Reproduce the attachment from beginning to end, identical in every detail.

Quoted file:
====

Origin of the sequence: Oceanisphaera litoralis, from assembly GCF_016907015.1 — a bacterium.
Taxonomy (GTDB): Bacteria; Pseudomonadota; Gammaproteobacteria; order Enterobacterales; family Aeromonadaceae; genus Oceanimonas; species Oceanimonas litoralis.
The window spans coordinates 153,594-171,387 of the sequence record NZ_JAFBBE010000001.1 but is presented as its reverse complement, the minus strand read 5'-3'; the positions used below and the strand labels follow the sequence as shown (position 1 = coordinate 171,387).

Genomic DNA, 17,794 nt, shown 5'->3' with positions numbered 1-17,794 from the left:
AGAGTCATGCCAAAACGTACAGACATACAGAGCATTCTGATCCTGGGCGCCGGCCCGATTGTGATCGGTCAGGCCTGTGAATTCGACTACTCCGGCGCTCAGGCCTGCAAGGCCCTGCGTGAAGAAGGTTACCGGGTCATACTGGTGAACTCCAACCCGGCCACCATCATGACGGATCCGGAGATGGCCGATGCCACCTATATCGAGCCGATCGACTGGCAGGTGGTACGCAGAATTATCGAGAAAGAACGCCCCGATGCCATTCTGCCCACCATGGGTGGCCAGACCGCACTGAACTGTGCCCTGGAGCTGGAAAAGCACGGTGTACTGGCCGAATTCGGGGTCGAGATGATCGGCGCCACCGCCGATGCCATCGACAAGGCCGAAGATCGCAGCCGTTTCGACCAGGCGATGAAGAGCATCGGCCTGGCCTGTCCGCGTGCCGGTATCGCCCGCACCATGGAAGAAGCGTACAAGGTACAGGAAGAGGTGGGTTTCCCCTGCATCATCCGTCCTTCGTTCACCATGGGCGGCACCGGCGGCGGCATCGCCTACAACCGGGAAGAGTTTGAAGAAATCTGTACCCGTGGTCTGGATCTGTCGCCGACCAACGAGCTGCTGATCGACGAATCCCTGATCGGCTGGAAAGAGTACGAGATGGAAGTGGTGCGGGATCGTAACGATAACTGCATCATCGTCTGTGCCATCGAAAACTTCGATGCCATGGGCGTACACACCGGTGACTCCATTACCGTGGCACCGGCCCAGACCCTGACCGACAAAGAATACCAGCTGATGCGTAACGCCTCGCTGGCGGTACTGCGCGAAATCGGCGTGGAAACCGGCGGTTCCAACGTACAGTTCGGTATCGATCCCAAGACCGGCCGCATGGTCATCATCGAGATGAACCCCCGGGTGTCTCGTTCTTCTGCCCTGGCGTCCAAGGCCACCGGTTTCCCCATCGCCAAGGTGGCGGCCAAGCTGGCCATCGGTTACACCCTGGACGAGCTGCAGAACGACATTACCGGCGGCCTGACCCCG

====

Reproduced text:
Origin of the sequence: Oceanisphaera litoralis, from assembly GCF_016907015.1 — a bacterium.
Taxonomy (GTDB): Bacteria; Pseudomonadota; Gammaproteobacteria; order Enterobacterales; family Aeromonadaceae; genus Oceanimonas; species Oceanimonas litoralis.
The window spans coordinates 153,594-171,387 of the sequence record NZ_JAFBBE010000001.1 but is presented as its reverse complement, the minus strand read 5'-3'; the positions used below and the strand labels follow the sequence as shown (position 1 = coordinate 171,387).

Genomic DNA, 17,794 nt, shown 5'->3' with positions numbered 1-17,794 from the left:
AGAGTCATGCCAAAACGTACAGACATACAGAGCATTCTGATCCTGGGCGCCGGCCCGATTGTGATCGGTCAGGCCTGTGAATTCGACTACTCCGGCGCTCAGGCCTGCAAGGCCCTGCGTGAAGAAGGTTACCGGGTCATACTGGTGAACTCCAACCCGGCCACCATCATGACGGATCCGGAGATGGCCGATGCCACCTATATCGAGCCGATCGACTGGCAGGTGGTACGCAGAATTATCGAGAAAGAACGCCCCGATGCCATTCTGCCCACCATGGGTGGCCAGACCGCACTGAACTGTGCCCTGGAGCTGGAAAAGCACGGTGTACTGGCCGAATTCGGGGTCGAGATGATCGGCGCCACCGCCGATGCCATCGACAAGGCCGAAGATCGCAGCCGTTTCGACCAGGCGATGAAGAGCATCGGCCTGGCCTGTCCGCGTGCCGGTATCGCCCGCACCATGGAAGAAGCGTACAAGGTACAGGAAGAGGTGGGTTTCCCCTGCATCATCCGTCCTTCGTTCACCATGGGCGGCACCGGCGGCGGCATCGCCTACAACCGGGAAGAGTTTGAAGAAATCTGTACCCGTGGTCTGGATCTGTCGCCGACCAACGAGCTGCTGATCGACGAATCCCTGATCGGCTGGAAAGAGTACGAGATGGAAGTGGTGCGGGATCGTAACGATAACTGCATCATCGTCTGTGCCATCGAAAACTTCGATGCCATGGGCGTACACACCGGTGACTCCATTACCGTGGCACCGGCCCAGACCCTGACCGACAAAGAATACCAGCTGATGCGTAACGCCTCGCTGGCGGTACTGCGCGAAATCGGCGTGGAAACCGGCGGTTCCAACGTACAGTTCGGTATCGATCCCAAGACCGGCCGCATGGTCATCATCGAGATGAACCCCCGGGTGTCTCGTTCTTCTGCCCTGGCGTCCAAGGCCACCGGTTTCCCCATCGCCAAGGTGGCGGCCAAGCTGGCCATCGGTTACACCCTGGACGAGCTGCAGAACGACATTACCGGCGGCCTGACCCCG